Guardian Changing Media: Democratising content in the user-in-control era

Session Chair: Janice Gibson, assistant editor, the Guardian

Edwin Aoki, chief architect, AOL

Ben Hammersley, multimedia reporter, GuardianUnlimited

Tariq Krim, CEO and founder, Netvibes

Steve Olechowski, cofounder and COO, FeedBurner

Tariq Krim: I used to be a journalist. I used to be in the media space. When the blog came out, I decided to go to the other side. I created NetVibes mostly by accident. I was trying to survive in the age of personal media. He found himself subscribed to 1,000 blogs. He wanted to know how to aggregate all of the content and services he used, not only blogs but also e-mail and eBay.

The real issue is where do we put our attention? If they spend one hour on the internet, where did that one hour come from?

The architecture of the internet has changed with RSS and syndication. Syndication is the first way to reach the user, through the RSS. (My colleague Neil McIntosh responded to the question of why there was such low adoption of RSS by British newspapers last week. I think that RSS is more than reading feeds in purpose-built feedreaders. It is an enabling technology. The real power of RSS is liberating content from websites and their front pages as well as liberating content from platforms. Adoption will be driven by simple tools like NetVibes. Bobbie Johnson, one of the Guardian tech correspondents, said pretty much the same thing in Neil’s comments. Don’t worry Neil, we aren’t ganging up on you.)

Steve Olechowski: FeedBurner manages syndication for publishers all over the world from Reuters, the Daily Mail, the USAToday to bloggers and podcasters around the world. People are consuming content outside of the context where the publisher originally created it. In 2003, RSS was mostly blogs, but in 2006, there are podcasts, blogs, video blogs, retail and e-commerce, online media companies and web services.

Ben Hammersley: It’s my birthday in a couple of weeks and I’m beginning to feel like an old man. I’ll be 31. I’ve been building websites for 15 years. I was on FidoNet, which none of you will remember unless you’re really geeky. He offered to buy someone a beer if they had heard of FidoNet, but

He sees the sames mistakes, the same debates in 1994, 1998, in 2002. They are based around the problem that large corporation and brand managers are fundamentally at odds with their customers. The content that you are producing is very personal to the people who you are creating it for.

You have a create a love affair and then get out of the way.

Over the last 15 years, we’ve seen media companies, record companies actively trying to destroy the love affair their users have with their content. As an example of this, Viacom is suing Google. They think they are suing Google and they are against Sergey, another big corporation. But they are really at war with their users.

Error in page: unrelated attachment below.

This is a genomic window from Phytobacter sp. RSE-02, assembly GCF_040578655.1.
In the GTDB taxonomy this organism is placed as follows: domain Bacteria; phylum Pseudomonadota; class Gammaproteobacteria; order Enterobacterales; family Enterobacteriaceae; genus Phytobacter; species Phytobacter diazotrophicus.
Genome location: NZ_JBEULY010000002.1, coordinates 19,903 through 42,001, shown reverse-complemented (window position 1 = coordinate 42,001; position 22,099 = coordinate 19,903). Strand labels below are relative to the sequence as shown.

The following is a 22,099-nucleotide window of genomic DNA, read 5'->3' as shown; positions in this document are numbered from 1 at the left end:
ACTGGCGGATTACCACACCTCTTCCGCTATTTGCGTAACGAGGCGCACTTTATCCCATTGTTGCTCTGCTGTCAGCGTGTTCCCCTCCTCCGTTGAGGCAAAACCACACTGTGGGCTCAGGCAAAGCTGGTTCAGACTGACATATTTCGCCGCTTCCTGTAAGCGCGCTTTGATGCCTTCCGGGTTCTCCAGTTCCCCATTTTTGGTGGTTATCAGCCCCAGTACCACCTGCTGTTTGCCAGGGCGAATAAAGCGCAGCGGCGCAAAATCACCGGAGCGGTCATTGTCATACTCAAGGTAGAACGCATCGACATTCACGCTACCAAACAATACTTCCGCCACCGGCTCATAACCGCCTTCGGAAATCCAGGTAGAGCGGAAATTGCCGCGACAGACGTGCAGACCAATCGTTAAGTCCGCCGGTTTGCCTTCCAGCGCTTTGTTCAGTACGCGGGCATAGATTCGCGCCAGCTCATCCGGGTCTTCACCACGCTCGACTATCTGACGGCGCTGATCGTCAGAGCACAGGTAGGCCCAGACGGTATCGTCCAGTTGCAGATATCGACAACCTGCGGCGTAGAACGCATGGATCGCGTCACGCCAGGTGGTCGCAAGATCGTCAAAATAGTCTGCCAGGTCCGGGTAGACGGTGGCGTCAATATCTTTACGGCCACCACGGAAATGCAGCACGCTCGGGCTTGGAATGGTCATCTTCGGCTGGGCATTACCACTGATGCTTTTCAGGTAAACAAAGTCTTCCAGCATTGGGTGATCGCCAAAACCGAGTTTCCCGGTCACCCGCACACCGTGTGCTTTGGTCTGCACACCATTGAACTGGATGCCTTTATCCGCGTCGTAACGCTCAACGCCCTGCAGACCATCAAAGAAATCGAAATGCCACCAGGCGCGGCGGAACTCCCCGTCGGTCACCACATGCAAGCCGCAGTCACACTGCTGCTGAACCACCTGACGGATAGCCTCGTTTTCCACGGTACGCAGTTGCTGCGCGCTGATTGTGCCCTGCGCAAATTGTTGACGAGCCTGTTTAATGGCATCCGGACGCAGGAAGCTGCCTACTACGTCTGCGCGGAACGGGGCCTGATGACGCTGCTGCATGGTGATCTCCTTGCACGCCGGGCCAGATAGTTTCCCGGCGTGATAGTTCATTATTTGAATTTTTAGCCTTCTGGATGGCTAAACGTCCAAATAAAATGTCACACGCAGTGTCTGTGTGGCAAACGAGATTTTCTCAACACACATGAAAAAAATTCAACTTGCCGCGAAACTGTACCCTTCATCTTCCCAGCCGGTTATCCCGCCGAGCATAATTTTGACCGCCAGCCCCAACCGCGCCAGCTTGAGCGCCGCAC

They are taking a Valentine’s Day card and burning it in front of the person who gave it to them.

Edwin: Yeah, this is really the same.

Old Media:

  • Controlled by a select few
  • Out of date by the time it’s printed/broadcast.

New Media:

  • Let a thousand flowers bloom
  • Or, let a thousand people with typewriters create something

He focused on user generated context, mashups and remix culture.

Tariq: Most media view RSS as as a way to get people to get back to the website, but he said that one liners aren’t getting people back to the websites.

Steve: There is no evidence that putting more content in your feeds is taking traffic away from your users. You certainly aren’t losing audience by publishing feeds. The people reading feeds are different from the people reading your website. Feeds and syndication are a separate medium from websites.

They talked about ads in feeds. What is really working in terms of advertising in feeds, is people engagin in feeds.

Edwin: You bring them back to your site with other services and other levels of participation. Sites that are successful do drive people back to their sites by offering fuller feeds.

Ben: What is micro-chunking? Micro-chunking comes around every 18 months. It is one of those buzzwords that come around that is nothing more than a good excuse to have a conference. As a word, you can ignore it. As a concept, you need to know what it is.

Steve: The difference is that there is a 24 hour publishing cycle not a daily publishing cycle. The old feedback loop was writing a letter to the editor. Now, feedback is instantaneous.

Question from person from Chinwag, RSS is a way to build results through search.

Ben: If Google is indexing your RSS feeds, sack your webmaster. That is a Fisher-Price mistake. Write headlines in a way that works best for Google not best for a way that is elegant. That is a shame because I like puns. All of the other technical issues are down to having competent technical staff.

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